"We've taken chances with the styling. We've incorporated a dynamic styling that actually is very different than the other midsized sedans in the segment, and we think that will appeal to new customers that would have never thought about Kia before," said Kia spokesman Ralph Tjoa.
The Optima is the mechanical twin to the Hyundai Sonata. Kia and Hyundai are part of the same Korean company, and auto industry observers are noticing its recent progress.
"This is not a company to mess around with. These people have learned the same way that Toyota and Nissan and Honda learned about 30 years ago, how to be the leaders at their own game," said Car and Driver editor Steve Siler.
In the 70s, many laughed at Honda's early foray into cars. They've since become a powerhouse.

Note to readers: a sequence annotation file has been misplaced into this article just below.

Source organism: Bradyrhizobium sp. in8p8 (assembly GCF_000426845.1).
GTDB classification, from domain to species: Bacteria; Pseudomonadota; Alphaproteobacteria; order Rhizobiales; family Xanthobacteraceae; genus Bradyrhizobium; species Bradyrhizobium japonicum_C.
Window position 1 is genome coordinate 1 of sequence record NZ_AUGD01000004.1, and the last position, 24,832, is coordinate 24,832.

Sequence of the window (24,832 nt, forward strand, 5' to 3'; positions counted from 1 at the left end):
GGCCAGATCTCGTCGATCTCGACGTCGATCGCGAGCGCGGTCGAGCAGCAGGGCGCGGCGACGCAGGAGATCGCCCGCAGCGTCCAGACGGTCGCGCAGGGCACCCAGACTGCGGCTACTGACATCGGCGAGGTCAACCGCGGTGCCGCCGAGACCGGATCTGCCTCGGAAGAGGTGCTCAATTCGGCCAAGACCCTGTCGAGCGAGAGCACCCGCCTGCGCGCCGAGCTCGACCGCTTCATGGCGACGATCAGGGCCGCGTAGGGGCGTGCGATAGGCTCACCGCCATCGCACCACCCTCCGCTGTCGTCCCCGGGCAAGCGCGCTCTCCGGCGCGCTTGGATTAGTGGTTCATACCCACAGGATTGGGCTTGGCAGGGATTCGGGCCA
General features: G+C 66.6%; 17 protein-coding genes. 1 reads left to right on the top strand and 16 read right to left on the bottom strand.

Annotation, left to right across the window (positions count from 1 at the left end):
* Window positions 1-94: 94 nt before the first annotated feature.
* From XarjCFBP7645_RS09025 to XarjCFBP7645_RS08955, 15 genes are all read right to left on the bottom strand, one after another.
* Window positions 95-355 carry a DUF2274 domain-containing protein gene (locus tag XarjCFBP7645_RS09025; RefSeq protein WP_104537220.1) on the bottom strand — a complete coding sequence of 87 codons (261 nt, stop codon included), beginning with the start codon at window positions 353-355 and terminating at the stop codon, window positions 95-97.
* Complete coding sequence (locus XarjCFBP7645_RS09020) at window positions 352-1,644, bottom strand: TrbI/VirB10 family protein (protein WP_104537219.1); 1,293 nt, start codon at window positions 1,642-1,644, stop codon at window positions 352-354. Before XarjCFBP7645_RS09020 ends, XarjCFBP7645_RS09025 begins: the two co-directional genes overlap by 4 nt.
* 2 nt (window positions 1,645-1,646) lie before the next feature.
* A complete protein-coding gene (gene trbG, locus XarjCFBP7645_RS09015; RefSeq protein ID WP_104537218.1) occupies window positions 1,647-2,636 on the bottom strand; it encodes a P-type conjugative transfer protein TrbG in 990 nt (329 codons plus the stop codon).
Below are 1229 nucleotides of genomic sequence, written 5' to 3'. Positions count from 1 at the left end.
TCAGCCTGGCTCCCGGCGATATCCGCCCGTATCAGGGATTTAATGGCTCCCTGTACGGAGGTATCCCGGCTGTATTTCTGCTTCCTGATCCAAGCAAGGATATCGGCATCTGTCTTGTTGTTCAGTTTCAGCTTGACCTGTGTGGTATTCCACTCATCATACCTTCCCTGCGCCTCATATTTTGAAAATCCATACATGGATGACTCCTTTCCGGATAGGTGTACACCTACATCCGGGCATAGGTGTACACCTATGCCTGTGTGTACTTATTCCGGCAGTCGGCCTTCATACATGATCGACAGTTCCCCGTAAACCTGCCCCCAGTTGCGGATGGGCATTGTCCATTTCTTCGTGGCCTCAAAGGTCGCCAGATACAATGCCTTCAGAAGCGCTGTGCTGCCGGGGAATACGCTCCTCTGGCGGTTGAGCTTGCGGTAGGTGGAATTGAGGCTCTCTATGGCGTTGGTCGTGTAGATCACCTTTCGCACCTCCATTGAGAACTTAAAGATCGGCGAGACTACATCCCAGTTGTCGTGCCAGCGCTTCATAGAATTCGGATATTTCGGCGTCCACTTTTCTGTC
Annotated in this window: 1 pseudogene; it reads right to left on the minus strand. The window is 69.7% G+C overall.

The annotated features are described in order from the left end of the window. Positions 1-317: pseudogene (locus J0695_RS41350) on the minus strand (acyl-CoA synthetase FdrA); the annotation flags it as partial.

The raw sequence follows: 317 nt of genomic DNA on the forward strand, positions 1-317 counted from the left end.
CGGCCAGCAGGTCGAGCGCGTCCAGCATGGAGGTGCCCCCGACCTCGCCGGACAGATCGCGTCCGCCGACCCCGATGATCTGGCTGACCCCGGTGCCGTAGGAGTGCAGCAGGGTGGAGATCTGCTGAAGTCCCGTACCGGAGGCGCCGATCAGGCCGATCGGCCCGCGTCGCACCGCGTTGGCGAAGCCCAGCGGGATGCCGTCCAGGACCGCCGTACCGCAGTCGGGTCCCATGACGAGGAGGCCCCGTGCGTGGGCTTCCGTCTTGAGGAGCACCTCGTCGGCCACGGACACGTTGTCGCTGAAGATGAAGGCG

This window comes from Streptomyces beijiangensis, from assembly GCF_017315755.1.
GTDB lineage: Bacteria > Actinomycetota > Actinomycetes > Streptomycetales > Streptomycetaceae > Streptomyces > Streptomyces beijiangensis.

Hyundai's gaining a similar kind of momentum recently. Their display at last year's Los Angeles Auto Show was large and elaborate.
Also, a new Kia factory in Georgia was built to keep up with increasing demand. It has the flexibility to build new Hyundais as well.
Both Hyundai and Kia have been busy updating their product portfolios with solid entries in pretty much every segment like the Optima in the midsize sedan category, which is basically the bread and butter of the auto industry.
Hyundai is also making a big and bold move later in 2010 and entering the new territory of luxury automobiles with the Equus.
Would you believe a $60,000 car could be a Hyundai? Even though it can go feature-to-feature with other luxury models, it might have a tough go when it comes actual sales.
"When Volkswagen tried the same trick a few years back with that large, and luxurious and beautiful Phaeton, and nobody cared and nobody bought it. So, I don't have tremendously bigger hopes for the Equus, although it is a really great car," said Siler.
In reality, the $20,000 to $30,000 cars are where the big sales are. In this price spectrum, the Korean auto industry has come on with full force.